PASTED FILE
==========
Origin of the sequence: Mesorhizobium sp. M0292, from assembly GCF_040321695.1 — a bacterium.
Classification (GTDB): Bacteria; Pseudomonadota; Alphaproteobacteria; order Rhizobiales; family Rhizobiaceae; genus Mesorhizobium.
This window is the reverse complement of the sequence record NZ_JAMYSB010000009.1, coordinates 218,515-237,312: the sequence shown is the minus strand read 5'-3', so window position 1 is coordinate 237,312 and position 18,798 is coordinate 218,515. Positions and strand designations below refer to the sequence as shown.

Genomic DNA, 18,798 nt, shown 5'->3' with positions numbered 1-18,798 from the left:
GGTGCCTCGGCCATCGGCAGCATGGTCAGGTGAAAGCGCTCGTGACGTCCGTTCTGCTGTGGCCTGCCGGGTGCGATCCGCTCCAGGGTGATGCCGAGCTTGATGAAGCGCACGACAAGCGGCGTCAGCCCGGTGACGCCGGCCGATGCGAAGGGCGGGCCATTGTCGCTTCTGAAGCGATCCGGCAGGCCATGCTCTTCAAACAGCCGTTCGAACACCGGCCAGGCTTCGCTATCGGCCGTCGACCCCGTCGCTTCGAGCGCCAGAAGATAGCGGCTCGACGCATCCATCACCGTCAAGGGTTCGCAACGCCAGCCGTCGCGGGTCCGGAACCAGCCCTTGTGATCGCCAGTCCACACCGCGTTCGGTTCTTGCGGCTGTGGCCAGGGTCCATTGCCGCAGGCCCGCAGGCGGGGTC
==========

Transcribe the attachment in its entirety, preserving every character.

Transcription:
Origin of the sequence: Mesorhizobium sp. M0292, from assembly GCF_040321695.1 — a bacterium.
Classification (GTDB): Bacteria; Pseudomonadota; Alphaproteobacteria; order Rhizobiales; family Rhizobiaceae; genus Mesorhizobium.
This window is the reverse complement of the sequence record NZ_JAMYSB010000009.1, coordinates 218,515-237,312: the sequence shown is the minus strand read 5'-3', so window position 1 is coordinate 237,312 and position 18,798 is coordinate 218,515. Positions and strand designations below refer to the sequence as shown.

Genomic DNA, 18,798 nt, shown 5'->3' with positions numbered 1-18,798 from the left:
GGTGCCTCGGCCATCGGCAGCATGGTCAGGTGAAAGCGCTCGTGACGTCCGTTCTGCTGTGGCCTGCCGGGTGCGATCCGCTCCAGGGTGATGCCGAGCTTGATGAAGCGCACGACAAGCGGCGTCAGCCCGGTGACGCCGGCCGATGCGAAGGGCGGGCCATTGTCGCTTCTGAAGCGATCCGGCAGGCCATGCTCTTCAAACAGCCGTTCGAACACCGGCCAGGCTTCGCTATCGGCCGTCGACCCCGTCGCTTCGAGCGCCAGAAGATAGCGGCTCGACGCATCCATCACCGTCAAGGGTTCGCAACGCCAGCCGTCGCGGGTCCGGAACCAGCCCTTGTGATCGCCAGTCCACACCGCGTTCGGTTCTTGCGGCTGTGGCCAGGGTCCATTGCCGCAGGCCCGCAGGCGGGGTC